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20A power strip (newbie question)


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#1 Anton Delfino

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Posted 28 March 2014 - 01:08 PM

Apologies for the super n00b juicing question. Our office has a small studio space with with 2 20A circuits with Edison outlets spread throughout. I've flipped the breaker a couple of times and it's an ordeal to get the building maintenance guys to come out, locate the breaker and flip it. 

 

Can anyone confirm that setting up a 20A power strip (like this) between the wall outlets and the lights would avoid 

flipping the building's breaker if overloaded? 

 

Thanks!

 

 


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#2 Don Bachmeier

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Posted 31 March 2014 - 07:47 AM

Chances are that the room's '20 amp' circuits are actually more like 15 amp breakers so they would trip before a 20 amp breaker on an outlet strip. Watts/voltage-amps. 


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#3 Anton Delfino

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Posted 31 March 2014 - 12:02 PM

Thanks for the reply, Don. The last time it flipped, I was in the breaker room with the maintenance guy and saw that it was labeled with a "20". It looked like there was a bar that connected both switches, so you couldn't flip one without the other.


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#4 Edward Lawrence Conley III

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Posted 04 April 2014 - 10:45 AM

You would be better off using a 15amp Power strip. The 20A power strip you linked to might not trip before the office CB.

 

What all do you have running off the wall receptacles?


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#5 Anton Delfino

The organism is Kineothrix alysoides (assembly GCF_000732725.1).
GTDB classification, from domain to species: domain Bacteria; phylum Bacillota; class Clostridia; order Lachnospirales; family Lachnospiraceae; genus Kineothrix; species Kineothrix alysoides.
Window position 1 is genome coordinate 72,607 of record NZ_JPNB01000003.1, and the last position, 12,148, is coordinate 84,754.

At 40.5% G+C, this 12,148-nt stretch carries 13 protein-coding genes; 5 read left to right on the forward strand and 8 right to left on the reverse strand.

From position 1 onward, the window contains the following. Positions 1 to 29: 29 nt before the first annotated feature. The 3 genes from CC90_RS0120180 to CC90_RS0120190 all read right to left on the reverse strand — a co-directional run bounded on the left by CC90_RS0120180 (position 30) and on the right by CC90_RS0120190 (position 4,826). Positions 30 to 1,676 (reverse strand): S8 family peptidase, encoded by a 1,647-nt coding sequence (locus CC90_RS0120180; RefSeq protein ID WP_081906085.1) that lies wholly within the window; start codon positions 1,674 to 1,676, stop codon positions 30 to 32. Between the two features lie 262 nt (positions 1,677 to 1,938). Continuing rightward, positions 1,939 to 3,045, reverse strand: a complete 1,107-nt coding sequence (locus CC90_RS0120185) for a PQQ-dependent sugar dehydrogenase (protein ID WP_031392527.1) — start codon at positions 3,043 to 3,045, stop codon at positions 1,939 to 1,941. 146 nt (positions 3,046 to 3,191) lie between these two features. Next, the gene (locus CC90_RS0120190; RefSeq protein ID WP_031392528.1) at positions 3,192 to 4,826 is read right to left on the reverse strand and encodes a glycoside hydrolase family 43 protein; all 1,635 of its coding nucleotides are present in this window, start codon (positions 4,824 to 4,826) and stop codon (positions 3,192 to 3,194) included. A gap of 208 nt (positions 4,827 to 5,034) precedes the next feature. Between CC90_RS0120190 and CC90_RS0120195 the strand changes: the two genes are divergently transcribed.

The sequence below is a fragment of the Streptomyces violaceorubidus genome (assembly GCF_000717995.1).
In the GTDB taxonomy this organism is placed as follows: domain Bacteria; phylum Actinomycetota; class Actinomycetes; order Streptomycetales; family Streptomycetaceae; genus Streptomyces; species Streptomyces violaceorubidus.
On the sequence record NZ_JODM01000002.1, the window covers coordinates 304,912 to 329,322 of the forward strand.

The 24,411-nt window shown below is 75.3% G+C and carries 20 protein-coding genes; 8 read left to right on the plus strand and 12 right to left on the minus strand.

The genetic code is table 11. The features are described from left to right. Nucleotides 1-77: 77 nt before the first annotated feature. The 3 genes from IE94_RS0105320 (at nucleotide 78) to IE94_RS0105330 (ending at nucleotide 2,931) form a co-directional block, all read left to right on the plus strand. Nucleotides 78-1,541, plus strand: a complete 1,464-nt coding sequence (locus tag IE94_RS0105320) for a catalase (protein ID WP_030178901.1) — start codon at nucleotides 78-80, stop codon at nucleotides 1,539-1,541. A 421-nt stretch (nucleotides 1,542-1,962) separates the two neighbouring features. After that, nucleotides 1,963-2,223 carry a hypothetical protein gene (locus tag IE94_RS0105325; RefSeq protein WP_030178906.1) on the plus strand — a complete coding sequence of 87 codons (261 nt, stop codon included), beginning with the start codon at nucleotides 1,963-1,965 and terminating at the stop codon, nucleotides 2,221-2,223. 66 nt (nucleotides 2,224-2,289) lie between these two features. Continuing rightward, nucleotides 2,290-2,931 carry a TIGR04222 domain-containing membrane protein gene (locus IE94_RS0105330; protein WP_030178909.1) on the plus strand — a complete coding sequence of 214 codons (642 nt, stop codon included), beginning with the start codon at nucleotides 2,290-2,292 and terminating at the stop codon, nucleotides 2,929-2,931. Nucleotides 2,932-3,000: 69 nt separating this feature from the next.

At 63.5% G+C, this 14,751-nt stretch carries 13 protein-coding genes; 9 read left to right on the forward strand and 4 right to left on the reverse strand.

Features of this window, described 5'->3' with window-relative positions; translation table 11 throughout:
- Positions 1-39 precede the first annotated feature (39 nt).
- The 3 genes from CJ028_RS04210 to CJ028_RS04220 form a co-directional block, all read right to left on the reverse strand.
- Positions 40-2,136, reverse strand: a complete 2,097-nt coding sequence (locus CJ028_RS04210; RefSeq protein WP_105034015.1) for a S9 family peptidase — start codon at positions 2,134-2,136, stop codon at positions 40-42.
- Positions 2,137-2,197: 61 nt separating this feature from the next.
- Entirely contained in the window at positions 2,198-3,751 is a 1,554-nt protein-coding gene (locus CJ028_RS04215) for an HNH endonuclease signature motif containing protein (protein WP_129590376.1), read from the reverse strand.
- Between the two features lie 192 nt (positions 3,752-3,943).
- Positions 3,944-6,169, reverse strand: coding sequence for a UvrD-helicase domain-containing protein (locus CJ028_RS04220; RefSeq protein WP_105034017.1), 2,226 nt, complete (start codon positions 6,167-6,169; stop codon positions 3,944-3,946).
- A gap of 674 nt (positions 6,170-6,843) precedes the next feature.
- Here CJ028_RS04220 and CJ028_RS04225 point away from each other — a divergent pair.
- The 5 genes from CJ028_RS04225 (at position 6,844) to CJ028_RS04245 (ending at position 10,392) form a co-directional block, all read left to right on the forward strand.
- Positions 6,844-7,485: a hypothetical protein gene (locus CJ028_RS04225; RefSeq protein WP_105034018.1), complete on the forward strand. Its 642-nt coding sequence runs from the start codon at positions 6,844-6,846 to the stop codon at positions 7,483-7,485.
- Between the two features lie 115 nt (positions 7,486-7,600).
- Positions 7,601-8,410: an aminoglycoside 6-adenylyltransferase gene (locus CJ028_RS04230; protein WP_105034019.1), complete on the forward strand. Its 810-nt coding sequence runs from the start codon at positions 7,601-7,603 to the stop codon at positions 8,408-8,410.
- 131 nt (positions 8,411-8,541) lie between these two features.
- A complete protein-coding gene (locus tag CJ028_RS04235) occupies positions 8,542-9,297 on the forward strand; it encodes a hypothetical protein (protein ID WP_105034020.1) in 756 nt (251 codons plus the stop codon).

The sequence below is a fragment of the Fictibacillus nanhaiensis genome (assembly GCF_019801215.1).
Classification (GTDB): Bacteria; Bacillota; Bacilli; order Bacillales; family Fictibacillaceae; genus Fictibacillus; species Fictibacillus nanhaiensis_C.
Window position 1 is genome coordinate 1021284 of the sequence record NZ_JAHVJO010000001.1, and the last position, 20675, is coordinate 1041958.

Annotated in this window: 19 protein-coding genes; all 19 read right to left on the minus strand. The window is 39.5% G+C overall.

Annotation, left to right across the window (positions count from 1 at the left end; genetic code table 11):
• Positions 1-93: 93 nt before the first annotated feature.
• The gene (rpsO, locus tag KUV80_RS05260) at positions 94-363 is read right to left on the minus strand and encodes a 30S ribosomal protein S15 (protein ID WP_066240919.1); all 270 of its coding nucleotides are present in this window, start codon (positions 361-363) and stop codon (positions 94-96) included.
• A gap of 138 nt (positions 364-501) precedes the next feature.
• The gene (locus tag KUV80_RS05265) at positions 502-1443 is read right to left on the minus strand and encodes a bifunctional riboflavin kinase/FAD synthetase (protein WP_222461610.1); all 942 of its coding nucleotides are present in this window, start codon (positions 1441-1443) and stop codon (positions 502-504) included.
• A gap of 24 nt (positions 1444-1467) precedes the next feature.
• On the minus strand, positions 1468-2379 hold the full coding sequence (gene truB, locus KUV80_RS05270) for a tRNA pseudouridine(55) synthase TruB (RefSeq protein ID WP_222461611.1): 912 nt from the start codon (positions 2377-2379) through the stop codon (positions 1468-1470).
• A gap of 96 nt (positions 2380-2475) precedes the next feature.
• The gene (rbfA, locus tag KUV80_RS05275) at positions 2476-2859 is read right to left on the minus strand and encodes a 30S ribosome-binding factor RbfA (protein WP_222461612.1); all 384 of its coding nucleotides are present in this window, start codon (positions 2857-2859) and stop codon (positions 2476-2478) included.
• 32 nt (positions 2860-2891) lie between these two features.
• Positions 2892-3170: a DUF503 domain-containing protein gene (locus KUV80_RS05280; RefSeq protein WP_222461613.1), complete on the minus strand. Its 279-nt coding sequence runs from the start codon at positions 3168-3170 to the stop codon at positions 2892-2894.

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Posted 04 April 2014 - 01:49 PM

We have mostly tungsten units - (2) 1K soft boxes, (1) 1K fresnel, (2) 650w fresnels, (1) 750w Rifalite (2) 300w fresnels - and a couple of Divalite 400s.

 

We do have a small chroma green cyc one one side of our studio, so our usual set up is the soft boxes lighting up the green screen, the Divas for key/fill, and a combination of 300s or 650 as a rim/kicker. There are no issues with power for these set ups. We start running into trouble when we want to go for a different look and start throwing up the smaller units to do different things. 

 

We do have some budget to build out our studio, so I was thinking that some low cost fluorescents for the green screen would save us from using both 1K soft boxes. 


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#6 Mark Dunn

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Posted 04 April 2014 - 02:04 PM

Unless I've got this wrong, you can only run about 2.2kW off each 20A circuit at 110V. You list nearly 6 kW of lighting.

Watts= volts x amps.

So you are just getting by with your cyc setup if the 1Ks are on different circuits. I'd say you need to find more circuits to spread the load. I'm not in the US so I don't know what you have, but domestic installations here have a 30A circuit for electric cookers (220V) - you must have something similar, the equivalent would presumably be 60A. But that's a job for a sparks.

That extension lead is just that- it doesn't make any difference to the load.


Edited by Mark Dunn, 04 April 2014 - 02:06 PM.

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#7 Anton Delfino

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Posted 04 April 2014 - 02:26 PM

Yes, Mark, you're right. I forgot to mention that there is another circuit in the room as well - at least 15A. I'm doing my best to spread the load, but I feel like I'm walking on a tightrope each time. 

 

Maybe going the fluorescent route to light the green cyc is the best way after all. Thoughts?


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#8 Toby Orzano

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Posted 04 April 2014 - 07:32 PM